Missing Link Between Genetics And Obesity Identified

Excessive fat accumulation and weight gain may be due to a common genetic variation in the FTO gene, researchers say.

AsianScientist (Feb. 12, 2016) – Taiwanese researchers have revealed how mutations in a gene called FTO result in fat accumulation in mice. Publishing their findings in Science Signalling, the researchers also demonstrate that restoring FTO‘s normal function can reverse weight gain.

After a meal, our body converts excess calories into triglycerides, a type of fat found in blood. These triglycerides are then stored in our adipose tissue, skeletal muscle, and liver, where they can later be released for energy.

High blood concentrations of triglycerides are detrimental as they are often a sign of obesity and metabolic syndrome, both of which increase the risks of heart disease and stroke. Extremely high triglyceride content can also cause acute pancreatitis. FTO, which stands for fat mass and obesity-associated gene, was found to be a risk factor for obesity in 2007 and since then, research has been undertaken to understand its role and function in body weight and metabolism.

In the present study, Dr. Wang Chao-Yung and his team from Chang Gung University focused on adipose tissue as it plays an important role in obesity and is the largest organ in obese patients. They found that feeding mice with a high fat diet increased the concentration of FTO in their adipose tissue at both the mRNA and protein level. They then generated a specific knockout of the FTO gene in the adipose tissue of mice.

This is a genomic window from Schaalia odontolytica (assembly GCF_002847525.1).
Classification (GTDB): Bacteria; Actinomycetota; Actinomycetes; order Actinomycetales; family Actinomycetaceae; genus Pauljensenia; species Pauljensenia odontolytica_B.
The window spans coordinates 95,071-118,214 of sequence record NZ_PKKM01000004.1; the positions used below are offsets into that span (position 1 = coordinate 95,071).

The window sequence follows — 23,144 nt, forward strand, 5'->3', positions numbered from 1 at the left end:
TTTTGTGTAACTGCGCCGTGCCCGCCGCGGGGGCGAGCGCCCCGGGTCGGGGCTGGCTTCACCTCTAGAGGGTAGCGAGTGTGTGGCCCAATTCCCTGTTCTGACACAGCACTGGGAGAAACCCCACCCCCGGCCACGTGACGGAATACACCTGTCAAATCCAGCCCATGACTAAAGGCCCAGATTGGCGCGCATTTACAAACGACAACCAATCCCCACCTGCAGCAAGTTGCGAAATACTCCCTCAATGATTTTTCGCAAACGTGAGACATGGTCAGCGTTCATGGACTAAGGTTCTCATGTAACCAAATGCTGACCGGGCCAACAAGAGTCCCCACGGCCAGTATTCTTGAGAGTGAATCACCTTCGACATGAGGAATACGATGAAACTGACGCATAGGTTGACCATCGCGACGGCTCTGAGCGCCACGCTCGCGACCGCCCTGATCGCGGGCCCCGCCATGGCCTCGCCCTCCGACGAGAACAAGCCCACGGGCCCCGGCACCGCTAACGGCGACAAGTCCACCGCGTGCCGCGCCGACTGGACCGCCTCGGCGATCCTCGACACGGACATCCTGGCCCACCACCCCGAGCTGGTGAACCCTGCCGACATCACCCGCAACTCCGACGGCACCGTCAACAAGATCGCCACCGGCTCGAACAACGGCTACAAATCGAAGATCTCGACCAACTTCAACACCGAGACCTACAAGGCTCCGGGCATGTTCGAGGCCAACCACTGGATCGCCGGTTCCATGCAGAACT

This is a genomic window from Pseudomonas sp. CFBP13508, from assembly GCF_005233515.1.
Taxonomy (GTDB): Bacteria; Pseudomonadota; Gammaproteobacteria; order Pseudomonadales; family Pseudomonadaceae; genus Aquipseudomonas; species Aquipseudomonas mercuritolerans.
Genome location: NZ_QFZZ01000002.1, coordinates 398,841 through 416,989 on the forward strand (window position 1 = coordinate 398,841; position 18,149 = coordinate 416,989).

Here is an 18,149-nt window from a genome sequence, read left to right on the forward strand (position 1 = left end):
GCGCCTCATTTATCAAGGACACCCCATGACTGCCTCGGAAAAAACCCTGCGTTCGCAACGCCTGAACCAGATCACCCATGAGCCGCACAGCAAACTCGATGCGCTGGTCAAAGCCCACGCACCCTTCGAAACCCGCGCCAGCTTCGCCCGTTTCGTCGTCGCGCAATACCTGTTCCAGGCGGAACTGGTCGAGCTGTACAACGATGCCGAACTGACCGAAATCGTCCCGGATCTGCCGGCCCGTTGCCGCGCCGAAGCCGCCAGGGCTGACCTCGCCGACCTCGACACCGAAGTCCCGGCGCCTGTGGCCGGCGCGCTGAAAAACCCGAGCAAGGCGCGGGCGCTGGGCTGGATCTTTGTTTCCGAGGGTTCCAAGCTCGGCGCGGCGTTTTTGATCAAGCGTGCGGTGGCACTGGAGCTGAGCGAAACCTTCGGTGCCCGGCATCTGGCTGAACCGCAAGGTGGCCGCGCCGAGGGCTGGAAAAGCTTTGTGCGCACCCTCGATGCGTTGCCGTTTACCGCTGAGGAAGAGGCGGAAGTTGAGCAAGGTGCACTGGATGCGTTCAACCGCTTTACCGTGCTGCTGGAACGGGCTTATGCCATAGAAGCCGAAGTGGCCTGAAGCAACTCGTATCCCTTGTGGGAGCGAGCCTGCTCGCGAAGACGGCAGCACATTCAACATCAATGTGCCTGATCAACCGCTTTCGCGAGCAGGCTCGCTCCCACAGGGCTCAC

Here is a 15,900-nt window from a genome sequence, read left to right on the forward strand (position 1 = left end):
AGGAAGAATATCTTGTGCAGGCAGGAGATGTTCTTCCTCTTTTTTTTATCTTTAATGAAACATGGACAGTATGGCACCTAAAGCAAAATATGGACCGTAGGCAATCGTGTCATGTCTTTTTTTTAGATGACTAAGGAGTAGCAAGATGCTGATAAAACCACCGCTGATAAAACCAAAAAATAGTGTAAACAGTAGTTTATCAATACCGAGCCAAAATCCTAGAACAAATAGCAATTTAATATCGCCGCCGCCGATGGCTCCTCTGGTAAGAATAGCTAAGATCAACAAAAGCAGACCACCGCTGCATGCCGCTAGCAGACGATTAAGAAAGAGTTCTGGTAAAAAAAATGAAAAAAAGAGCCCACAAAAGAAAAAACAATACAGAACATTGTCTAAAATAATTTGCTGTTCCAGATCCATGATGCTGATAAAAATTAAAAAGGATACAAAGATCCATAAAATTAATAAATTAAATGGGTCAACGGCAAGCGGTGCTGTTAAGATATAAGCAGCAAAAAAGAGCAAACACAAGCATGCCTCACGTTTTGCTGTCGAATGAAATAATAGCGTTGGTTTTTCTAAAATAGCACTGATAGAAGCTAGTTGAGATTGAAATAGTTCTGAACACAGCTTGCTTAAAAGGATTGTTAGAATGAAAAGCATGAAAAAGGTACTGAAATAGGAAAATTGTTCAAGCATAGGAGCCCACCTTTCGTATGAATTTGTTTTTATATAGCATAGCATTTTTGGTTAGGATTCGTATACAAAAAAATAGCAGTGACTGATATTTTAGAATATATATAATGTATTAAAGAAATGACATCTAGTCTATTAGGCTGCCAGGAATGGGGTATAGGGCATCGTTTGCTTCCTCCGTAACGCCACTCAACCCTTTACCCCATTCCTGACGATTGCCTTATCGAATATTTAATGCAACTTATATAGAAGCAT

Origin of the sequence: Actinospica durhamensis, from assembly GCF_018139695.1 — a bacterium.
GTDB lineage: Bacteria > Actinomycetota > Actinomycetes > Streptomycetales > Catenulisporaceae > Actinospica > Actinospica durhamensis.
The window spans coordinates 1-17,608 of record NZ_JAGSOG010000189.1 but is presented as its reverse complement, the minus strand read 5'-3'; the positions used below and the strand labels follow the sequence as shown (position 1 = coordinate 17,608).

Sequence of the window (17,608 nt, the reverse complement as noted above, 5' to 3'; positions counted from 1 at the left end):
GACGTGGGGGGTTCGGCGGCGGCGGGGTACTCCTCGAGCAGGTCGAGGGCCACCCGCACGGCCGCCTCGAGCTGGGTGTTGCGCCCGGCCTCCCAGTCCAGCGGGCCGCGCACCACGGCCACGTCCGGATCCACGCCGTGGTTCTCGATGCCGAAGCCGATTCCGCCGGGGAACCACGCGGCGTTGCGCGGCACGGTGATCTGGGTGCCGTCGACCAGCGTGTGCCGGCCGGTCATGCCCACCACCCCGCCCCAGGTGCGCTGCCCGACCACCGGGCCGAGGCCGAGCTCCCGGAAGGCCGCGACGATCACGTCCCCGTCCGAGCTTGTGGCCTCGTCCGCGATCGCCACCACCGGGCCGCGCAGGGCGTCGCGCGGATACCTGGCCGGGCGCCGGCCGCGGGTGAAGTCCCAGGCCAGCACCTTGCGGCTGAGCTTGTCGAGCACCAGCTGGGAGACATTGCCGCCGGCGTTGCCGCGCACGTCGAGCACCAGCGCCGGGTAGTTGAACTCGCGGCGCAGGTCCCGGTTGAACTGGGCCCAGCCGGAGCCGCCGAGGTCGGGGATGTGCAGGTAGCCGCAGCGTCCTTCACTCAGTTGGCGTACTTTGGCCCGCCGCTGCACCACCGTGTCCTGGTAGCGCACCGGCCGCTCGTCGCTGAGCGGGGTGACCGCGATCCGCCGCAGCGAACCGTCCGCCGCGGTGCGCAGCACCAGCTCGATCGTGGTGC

Interestingly, the FTO knockout mice had lower triglyceride levels even though they became more obese than normal mice after high fat diet feeding. This finding was surprising, as triglyceride levels are usually higher in obese patients. Upon further research, Wang and colleagues found that mice with no FTO in their adipose tissue had altered triglyceride metabolism.

The team then further employed transcriptome and lipidomics analyses and RNA-immunoprecipitation, which identified Angptl4a as a key mediator between FTO and triglyceride metabolism. Angptl4a is known to stimulate lipolysis in adipocytes.

After FTO knockout, Angptl4 mRNA accumulated in the adipose tissue; however, the protein concentrations decreased significantly. Wang showed that proper translation of Angptl4 mRNA into protein requires FTO activity. Without FTO, Angptl4 mRNA accumulates in cells but not convert into functional Angptl4 protein.

Injections of Angptl4-encoding adenovirus into mice lacking FTO restored triglyceride concentrations to levels similar to that in the control mice, and abolished the excessive weight gain from a high fat diet. These results provide evidence for a functional relationship between Angptl4, FTO and triglyceride metabolism.

Wang and his colleagues now hope to extend these findings into clinical trials to confirm the role of FTO in triglyceride metabolism in humans. In addition, Wang is interested in studying FTO and how it affects epigenetic modifications in adipose mRNA, as well as designing therapeutic approaches to alter these modifications in adipose tissue as part of diabetes or obesity treatments.

The article can be found at: Wang et al. (2015) Loss of FTO in Adipose Tissue Decreases Angptl4 Translation and Alters Triglyceride Metabolism.


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Jeremy is a finishing his PhD in regenerative biology at the Australian Regenerative Medicine Institute (ARMI), Monash University in Melbourne, Australia. In his spare time, he enjoys cooking, traveling, science jokes and teaching Australians how to pronounce his last name.

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